The future of work: we must become digitally fitter

In any discussion with friends or acquaintances about the future of work, the topic of digitalisation is bound to come up at some point. This issue is so omnipresent that some people are starting to wonder: will IT specialists soon be the only job-seekers in demand everywhere, while all other professions lose significance? Will jobs only be created in the technology sectors? Must we therefore learn programming in order to be fit for the future?

In order to answer these questions, it is worth first taking a look at the developments in the workplace and the predictions made by experts concerning the future of work. Experience so far shows, on the one hand, that technological progress contributes to the disappearance of jobs. On the other hand, it also creates new jobs. Before the Corona crisis, employment had even increased due to technological development – although this had not been the case in all countries, nor in all socio-demographic groups.

New job descriptions

Basically, automation will change a lot of professions. The most severely affected are occupations in offices, in sales and trade, in the transportation sector and logistics, the manufacturing industry and construction. Automation will also have a strong influence on occupations in some service sectors, for example in finance, translation and taxation. Occupations in these areas have one thing in common: routine tasks following clear patterns play a large role, and technology can therefore easily take over.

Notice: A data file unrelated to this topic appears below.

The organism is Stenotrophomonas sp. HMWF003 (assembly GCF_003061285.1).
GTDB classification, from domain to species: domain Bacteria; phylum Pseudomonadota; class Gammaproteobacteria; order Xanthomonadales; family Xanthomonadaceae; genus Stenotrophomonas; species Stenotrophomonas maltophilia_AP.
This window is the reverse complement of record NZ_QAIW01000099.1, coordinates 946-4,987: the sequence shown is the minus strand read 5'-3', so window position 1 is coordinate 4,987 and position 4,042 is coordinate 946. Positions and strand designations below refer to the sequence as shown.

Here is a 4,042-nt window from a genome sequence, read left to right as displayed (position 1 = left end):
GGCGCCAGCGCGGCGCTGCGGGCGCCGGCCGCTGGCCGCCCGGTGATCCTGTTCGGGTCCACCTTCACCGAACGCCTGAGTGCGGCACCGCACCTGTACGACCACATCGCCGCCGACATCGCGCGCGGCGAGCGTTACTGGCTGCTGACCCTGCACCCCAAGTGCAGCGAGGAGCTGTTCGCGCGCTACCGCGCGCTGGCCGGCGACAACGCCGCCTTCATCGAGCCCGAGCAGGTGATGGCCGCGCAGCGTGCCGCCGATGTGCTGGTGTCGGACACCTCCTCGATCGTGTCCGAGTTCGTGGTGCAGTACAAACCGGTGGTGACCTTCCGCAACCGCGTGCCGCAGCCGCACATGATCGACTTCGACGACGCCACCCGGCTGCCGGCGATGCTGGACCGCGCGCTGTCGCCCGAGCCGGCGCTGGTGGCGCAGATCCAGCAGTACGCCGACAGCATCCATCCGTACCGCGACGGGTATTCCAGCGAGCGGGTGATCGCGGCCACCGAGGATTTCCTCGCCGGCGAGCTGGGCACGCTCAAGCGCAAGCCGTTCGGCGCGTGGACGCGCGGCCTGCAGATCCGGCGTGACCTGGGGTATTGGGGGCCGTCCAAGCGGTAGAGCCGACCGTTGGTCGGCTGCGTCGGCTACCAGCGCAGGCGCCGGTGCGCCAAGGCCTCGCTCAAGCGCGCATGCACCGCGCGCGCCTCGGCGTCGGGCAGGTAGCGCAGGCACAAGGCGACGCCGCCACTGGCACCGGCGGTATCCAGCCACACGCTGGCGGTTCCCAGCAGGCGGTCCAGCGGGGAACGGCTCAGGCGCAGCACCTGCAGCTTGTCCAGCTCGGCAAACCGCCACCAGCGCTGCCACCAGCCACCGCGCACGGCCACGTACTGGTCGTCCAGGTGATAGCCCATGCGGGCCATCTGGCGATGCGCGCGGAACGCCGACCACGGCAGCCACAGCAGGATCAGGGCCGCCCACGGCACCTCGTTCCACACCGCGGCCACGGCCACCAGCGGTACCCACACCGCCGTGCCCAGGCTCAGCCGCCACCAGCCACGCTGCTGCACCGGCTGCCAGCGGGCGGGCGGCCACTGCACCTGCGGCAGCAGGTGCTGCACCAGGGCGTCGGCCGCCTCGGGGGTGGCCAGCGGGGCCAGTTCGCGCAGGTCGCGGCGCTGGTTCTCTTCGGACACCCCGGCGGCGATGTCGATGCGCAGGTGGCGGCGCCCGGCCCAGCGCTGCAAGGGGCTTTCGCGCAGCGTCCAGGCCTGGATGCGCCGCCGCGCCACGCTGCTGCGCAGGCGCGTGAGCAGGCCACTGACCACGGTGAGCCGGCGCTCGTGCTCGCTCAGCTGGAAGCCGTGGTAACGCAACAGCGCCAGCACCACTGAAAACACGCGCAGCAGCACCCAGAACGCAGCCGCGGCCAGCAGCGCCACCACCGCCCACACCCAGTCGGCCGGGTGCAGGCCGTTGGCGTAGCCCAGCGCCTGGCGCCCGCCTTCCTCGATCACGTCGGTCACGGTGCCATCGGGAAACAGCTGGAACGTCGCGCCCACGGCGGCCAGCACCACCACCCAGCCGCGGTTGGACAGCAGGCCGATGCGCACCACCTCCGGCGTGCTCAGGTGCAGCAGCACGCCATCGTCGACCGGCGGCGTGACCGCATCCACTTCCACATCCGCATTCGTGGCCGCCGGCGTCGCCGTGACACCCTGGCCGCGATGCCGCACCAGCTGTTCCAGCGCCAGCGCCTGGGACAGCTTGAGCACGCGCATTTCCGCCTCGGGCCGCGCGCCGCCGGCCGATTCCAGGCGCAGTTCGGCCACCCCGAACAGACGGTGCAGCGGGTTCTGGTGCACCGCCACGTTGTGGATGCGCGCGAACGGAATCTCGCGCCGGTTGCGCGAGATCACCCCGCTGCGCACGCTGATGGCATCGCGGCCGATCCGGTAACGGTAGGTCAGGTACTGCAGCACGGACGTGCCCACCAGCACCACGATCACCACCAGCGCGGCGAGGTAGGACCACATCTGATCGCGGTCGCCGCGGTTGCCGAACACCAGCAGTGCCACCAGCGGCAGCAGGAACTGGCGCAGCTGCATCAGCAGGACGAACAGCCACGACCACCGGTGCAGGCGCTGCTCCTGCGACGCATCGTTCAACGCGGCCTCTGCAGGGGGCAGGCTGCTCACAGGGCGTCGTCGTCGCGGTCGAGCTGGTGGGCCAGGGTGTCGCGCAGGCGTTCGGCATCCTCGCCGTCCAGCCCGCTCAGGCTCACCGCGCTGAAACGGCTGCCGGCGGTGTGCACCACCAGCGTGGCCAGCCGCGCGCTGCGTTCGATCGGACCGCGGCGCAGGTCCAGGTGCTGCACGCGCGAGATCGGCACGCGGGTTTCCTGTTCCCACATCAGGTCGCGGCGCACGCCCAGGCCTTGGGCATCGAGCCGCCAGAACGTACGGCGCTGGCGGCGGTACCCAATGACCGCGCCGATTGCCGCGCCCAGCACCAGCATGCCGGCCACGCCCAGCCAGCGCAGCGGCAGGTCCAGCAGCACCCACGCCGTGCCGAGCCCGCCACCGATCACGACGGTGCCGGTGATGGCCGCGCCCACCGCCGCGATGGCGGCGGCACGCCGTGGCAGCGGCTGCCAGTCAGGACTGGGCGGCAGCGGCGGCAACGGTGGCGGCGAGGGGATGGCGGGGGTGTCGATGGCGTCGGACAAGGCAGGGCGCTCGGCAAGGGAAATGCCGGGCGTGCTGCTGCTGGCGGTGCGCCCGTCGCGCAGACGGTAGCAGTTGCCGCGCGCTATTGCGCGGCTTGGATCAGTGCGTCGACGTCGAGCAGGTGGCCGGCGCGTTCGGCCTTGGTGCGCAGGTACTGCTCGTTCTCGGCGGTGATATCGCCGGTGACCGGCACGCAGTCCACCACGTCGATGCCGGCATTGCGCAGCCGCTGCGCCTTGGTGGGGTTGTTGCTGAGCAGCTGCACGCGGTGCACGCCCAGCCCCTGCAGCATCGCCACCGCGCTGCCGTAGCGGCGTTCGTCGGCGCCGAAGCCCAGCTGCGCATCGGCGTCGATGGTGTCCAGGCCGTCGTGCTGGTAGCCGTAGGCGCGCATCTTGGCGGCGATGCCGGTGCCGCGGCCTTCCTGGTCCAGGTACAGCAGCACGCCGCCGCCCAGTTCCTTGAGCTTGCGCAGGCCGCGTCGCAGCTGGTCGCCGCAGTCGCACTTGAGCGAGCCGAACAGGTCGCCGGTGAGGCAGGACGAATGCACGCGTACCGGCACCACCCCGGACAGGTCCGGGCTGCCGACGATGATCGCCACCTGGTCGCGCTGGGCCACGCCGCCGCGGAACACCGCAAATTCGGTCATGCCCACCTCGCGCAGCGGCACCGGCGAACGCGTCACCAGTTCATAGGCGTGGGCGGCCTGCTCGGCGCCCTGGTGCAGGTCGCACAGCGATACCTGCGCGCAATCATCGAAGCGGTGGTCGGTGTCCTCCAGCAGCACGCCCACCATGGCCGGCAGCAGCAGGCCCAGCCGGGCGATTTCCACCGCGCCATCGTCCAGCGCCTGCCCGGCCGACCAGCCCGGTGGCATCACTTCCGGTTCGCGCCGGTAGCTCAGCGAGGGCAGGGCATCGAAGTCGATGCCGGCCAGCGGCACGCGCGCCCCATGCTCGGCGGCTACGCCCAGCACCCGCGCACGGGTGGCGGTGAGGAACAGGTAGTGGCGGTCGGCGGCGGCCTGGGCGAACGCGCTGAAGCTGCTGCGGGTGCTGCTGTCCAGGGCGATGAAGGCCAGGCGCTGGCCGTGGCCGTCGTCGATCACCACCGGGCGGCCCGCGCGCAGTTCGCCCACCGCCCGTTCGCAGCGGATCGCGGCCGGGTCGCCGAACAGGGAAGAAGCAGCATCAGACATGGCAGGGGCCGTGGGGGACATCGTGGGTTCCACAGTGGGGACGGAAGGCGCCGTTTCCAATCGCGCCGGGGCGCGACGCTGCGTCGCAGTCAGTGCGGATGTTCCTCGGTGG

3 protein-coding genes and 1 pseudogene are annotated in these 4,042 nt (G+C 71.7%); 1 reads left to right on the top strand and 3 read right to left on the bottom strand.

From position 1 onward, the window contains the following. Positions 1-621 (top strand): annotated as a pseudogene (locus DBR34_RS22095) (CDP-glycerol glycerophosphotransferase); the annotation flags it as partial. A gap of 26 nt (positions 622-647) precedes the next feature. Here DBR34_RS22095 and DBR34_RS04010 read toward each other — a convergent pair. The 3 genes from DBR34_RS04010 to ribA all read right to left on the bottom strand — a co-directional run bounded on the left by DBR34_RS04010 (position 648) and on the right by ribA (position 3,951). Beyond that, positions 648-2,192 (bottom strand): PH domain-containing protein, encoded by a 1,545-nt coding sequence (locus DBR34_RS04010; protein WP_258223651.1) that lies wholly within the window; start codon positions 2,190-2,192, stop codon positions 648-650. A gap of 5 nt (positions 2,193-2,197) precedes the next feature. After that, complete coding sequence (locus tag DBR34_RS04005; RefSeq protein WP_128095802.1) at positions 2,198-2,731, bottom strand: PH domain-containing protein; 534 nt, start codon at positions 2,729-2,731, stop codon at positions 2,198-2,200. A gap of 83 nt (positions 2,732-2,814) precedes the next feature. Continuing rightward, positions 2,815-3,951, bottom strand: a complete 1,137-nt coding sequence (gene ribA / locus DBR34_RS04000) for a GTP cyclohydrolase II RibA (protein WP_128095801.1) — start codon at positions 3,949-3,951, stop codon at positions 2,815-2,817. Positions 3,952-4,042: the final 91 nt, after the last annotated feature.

Conversely, the least affected are jobs which involve cognitively demanding and creative tasks and social interaction. These tend to be found in the following sectors: education and academia, healthcare, social work, the arts and media, corporate management, legal services, engineering and information technology.

On the one hand, therefore, jobs will disappear. However, on the other hand, many new job descriptions will arise as a result of digitalisation. There is a demand for data analysts and data architects, specialists in networking, artificial intelligence and cybersecurity, and designers of new intelligent machines, robots and 3D printers. All these professions require a complex bundle of skills from various fields such as information technology, statistics and business management.